OK, that's my headline. Here's the Boston Globe's gloss on the last words as a senator of Paul Kirk (D-Mass.), who filled out Ted Kennedy's seat and warmed the chair before Republican Scott Brown gets to town after one of the most stunning upsets in recent electoral history:
…"Will the Democratic majority, despite its still solid numerical advantage, be forced to cling to a 60-vote strategy as the only path to forward progress?" he continued. "Will the Republican minority misread the results from Massachusetts as vindication of a strategy to 'Just say no' to any measure proposed by a Democratic president of the United States or by their colleagues on this side of the aisle?"
Everyone who knows Kirk says he's a good man. I'm sure, but please, don't let the door hit you on the way out.
Here's a news flash: The health care bill was wildly unpopular among the rubes what was going to pay for the damn thing, both in dollars and lower-quality services. Saying no in this case was not a bad thing, but the right thing to do. Kirk would have done better to stress to his Democratic colleagues that they need to wake up if they couldn't pass legislation with a 60 percent majority. I mean, seriously, how bad do you have to be to screw that up, especially after buying off the odd senator here and there, the drug industry, etc.?
Anyhoo, the spirit of bipartisanship–you know that get-alongism that brought us the Patriot Act, TARP, and other disasters–is wildly overrated. As is Ted Kennedy's cross-party legislation. As I wrote when the "liberal lion" went to that great Au Bar in the sky, his big bipartisan "successes" such as No Child Left Behind, the Americans with Disabilities Act, and the Medicare Prescription Drug Benefit are all abject failures in their stated goals:
Consider No Child Left Behind. In the guise of giving students and parents the ability to opt out of objectively failing schools, it instead ramped up federal education spending (by more than 40 percent) to unprecedented levels; additionally, it has imposed significant costs on state and local budgets. More than that, it has mired public education in even more bureaucratic rigaramole. At the same time, it has accomplished nothing toward its stated goal of "closing the achievement gap" between lower-income minorities and white students. Something similar holds for the Americans with Disabilities Act, whose passage created vast new legal and governmental procedures that have impacted virtually every aspect of American life, all without actually increasing the income or workforce participation rates of the disabled. The Medicare Prescription Drug Benefit, another law in which Kennedy played a major role, is the very definition of an explosively expensive government boondoggle that shuffled tax dollars from the relatively young and poor to the relatively old and wealthy.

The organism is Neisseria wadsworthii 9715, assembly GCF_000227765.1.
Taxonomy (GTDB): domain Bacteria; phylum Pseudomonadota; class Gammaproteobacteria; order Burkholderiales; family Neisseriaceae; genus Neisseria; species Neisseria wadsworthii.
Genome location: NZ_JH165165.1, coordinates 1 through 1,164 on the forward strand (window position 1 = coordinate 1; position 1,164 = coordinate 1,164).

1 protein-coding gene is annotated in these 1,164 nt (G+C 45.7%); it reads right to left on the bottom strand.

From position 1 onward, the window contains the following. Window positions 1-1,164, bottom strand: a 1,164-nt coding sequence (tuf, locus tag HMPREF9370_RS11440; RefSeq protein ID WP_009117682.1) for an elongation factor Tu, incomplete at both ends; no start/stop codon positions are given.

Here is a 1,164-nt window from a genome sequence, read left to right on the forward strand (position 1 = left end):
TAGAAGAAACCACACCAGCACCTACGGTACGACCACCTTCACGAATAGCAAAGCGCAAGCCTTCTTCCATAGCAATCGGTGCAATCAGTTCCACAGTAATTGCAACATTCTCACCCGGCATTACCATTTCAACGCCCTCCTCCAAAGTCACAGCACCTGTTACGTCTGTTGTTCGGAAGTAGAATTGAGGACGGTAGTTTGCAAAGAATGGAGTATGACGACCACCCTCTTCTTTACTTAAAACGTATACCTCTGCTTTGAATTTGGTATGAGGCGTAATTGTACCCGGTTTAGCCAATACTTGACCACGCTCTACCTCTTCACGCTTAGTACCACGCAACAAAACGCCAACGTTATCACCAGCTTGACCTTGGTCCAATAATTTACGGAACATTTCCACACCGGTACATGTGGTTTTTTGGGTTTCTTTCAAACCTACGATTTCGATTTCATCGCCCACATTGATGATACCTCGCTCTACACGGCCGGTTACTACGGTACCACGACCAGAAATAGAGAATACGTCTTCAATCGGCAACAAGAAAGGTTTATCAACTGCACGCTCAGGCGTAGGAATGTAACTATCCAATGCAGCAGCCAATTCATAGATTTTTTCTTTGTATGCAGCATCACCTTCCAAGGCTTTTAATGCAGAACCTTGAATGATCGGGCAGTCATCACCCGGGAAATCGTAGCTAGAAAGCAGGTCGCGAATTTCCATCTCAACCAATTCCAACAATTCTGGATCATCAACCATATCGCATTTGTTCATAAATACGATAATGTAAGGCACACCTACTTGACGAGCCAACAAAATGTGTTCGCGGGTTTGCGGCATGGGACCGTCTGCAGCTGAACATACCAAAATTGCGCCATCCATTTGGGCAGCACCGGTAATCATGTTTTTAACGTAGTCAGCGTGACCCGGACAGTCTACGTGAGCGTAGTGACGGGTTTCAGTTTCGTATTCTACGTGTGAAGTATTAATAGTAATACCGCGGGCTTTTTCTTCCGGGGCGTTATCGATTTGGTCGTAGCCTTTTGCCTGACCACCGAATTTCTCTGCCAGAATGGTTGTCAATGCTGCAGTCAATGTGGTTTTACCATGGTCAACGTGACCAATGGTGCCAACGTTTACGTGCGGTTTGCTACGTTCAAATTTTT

And yet, Kennedy should be remembered for a very different set of laws he was instrumental in passing, though these aren't the legacies anyone is remembering.
During the 1970s, Kennedy was instrumental in deregulating the interstate trucking industry and airline ticket prices, two innovations that have vastly improved the quality of life in America even as—or more precisely, because—they pushed power out of D.C. and into the pocketbooks of everyday Americans. We are incalculably richer and better off because something like actual prices replaced regulatory fiat in trucking and flying. Because they do not fit the Ted Kennedy narrative preferred by his admirers and detractors alike, these accomplishments rarely get mentioned in stories about the late senator. But they are exactly the sort of legislation that we should be celebrating in his honor, and using as a model in today's debates about health care, education, and virtually every aspect of government action.
Leave it to outgoing pols to draw the wrong lessons from history. Let's hope that voters going forward don't compound that particular knowledge problem.
Bonus video (made before Kennedy's passing last year, btw): What if government ran health care? (Sprint Ad Remix)